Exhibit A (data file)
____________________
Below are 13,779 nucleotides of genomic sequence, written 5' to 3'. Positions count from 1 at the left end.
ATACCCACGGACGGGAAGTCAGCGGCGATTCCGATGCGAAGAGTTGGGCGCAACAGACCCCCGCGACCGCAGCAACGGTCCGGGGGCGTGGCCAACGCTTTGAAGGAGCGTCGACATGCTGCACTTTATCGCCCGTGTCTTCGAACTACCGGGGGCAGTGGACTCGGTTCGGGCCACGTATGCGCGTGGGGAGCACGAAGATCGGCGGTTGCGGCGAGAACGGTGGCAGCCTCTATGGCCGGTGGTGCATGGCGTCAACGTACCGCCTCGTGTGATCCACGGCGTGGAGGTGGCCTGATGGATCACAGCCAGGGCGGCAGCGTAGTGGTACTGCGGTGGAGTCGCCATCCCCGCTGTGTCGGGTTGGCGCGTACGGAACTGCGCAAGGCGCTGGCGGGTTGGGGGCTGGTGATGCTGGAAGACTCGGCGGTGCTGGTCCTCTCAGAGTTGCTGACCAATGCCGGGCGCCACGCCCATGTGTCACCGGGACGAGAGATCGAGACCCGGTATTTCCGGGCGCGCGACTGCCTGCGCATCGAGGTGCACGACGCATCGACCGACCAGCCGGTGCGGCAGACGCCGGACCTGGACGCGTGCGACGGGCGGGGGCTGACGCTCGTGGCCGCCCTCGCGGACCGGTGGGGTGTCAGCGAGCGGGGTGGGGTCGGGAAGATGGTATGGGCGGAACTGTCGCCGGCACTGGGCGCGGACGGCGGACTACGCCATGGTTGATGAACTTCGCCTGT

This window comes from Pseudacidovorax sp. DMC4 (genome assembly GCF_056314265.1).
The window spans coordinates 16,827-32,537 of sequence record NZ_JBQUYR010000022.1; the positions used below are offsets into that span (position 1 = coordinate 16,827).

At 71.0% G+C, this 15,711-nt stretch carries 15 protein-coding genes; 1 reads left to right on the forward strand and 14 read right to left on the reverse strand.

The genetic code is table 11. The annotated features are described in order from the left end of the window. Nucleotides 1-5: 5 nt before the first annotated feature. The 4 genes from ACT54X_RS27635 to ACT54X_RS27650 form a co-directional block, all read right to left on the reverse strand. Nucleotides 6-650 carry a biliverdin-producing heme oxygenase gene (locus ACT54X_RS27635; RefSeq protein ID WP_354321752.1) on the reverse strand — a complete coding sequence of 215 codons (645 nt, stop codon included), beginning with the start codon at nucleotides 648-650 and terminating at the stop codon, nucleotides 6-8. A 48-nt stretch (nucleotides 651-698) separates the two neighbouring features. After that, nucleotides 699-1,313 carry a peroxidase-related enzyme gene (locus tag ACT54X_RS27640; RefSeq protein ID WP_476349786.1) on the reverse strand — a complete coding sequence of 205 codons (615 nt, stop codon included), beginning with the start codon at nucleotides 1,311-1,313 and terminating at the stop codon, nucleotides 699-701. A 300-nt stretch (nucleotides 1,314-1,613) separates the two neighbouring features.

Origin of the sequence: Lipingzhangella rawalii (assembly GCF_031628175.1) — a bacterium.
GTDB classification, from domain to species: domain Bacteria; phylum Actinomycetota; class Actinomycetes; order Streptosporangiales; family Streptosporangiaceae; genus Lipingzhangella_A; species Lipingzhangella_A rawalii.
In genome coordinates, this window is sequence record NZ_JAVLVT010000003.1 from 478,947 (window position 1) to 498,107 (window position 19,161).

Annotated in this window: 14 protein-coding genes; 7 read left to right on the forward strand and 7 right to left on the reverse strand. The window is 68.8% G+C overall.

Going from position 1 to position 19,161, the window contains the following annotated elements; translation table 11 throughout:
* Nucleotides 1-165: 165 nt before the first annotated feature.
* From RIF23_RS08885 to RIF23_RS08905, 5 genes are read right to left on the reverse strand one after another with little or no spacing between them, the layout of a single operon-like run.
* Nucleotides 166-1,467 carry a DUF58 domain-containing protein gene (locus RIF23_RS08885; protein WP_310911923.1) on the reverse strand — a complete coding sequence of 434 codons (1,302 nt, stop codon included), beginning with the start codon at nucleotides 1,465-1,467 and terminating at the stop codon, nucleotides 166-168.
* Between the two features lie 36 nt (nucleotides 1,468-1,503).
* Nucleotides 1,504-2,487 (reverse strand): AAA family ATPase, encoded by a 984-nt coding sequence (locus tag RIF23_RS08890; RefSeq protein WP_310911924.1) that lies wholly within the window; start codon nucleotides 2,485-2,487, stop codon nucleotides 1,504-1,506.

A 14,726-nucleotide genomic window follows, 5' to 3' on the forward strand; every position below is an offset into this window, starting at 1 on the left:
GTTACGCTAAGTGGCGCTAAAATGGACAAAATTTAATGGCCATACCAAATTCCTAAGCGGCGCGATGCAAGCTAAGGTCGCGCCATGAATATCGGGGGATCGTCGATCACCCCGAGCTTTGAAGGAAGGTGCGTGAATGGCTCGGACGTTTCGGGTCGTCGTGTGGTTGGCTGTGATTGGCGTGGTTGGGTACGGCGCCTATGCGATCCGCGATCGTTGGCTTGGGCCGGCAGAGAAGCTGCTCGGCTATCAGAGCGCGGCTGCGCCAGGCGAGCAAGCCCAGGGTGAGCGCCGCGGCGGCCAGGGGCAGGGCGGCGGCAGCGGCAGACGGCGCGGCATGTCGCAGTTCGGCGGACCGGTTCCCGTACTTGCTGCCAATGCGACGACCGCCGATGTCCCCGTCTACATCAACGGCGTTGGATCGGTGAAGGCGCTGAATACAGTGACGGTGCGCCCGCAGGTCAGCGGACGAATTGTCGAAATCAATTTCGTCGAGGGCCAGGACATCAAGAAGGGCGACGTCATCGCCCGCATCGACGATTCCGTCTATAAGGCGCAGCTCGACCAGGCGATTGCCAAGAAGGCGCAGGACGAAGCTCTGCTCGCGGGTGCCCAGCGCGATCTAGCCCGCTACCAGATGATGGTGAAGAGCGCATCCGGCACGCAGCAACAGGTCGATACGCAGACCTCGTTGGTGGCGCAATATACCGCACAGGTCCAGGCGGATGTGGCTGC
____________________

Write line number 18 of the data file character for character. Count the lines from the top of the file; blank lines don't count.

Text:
GTTACGCTAAGTGGCGCTAAAATGGACAAAATTTAATGGCCATACCAAATTCCTAAGCGGCGCGATGCAAGCTAAGGTCGCGCCATGAATATCGGGGGATCGTCGATCACCCCGAGCTTTGAAGGAAGGTGCGTGAATGGCTCGGACGTTTCGGGTCGTCGTGTGGTTGGCTGTGATTGGCGTGGTTGGGTACGGCGCCTATGCGATCCGCGATCGTTGGCTTGGGCCGGCAGAGAAGCTGCTCGGCTATCAGAGCGCGGCTGCGCCAGGCGAGCAAGCCCAGGGTGAGCGCCGCGGCGGCCAGGGGCAGGGCGGCGGCAGCGGCAGACGGCGCGGCATGTCGCAGTTCGGCGGACCGGTTCCCGTACTTGCTGCCAATGCGACGACCGCCGATGTCCCCGTCTACATCAACGGCGTTGGATCGGTGAAGGCGCTGAATACAGTGACGGTGCGCCCGCAGGTCAGCGGACGAATTGTCGAAATCAATTTCGTCGAGGGCCAGGACATCAAGAAGGGCGACGTCATCGCCCGCATCGACGATTCCGTCTATAAGGCGCAGCTCGACCAGGCGATTGCCAAGAAGGCGCAGGACGAAGCTCTGCTCGCGGGTGCCCAGCGCGATCTAGCCCGCTACCAGATGATGGTGAAGAGCGCATCCGGCACGCAGCAACAGGTCGATACGCAGACCTCGTTGGTGGCGCAATATACCGCACAGGTCCAGGCGGATGTGGCTGC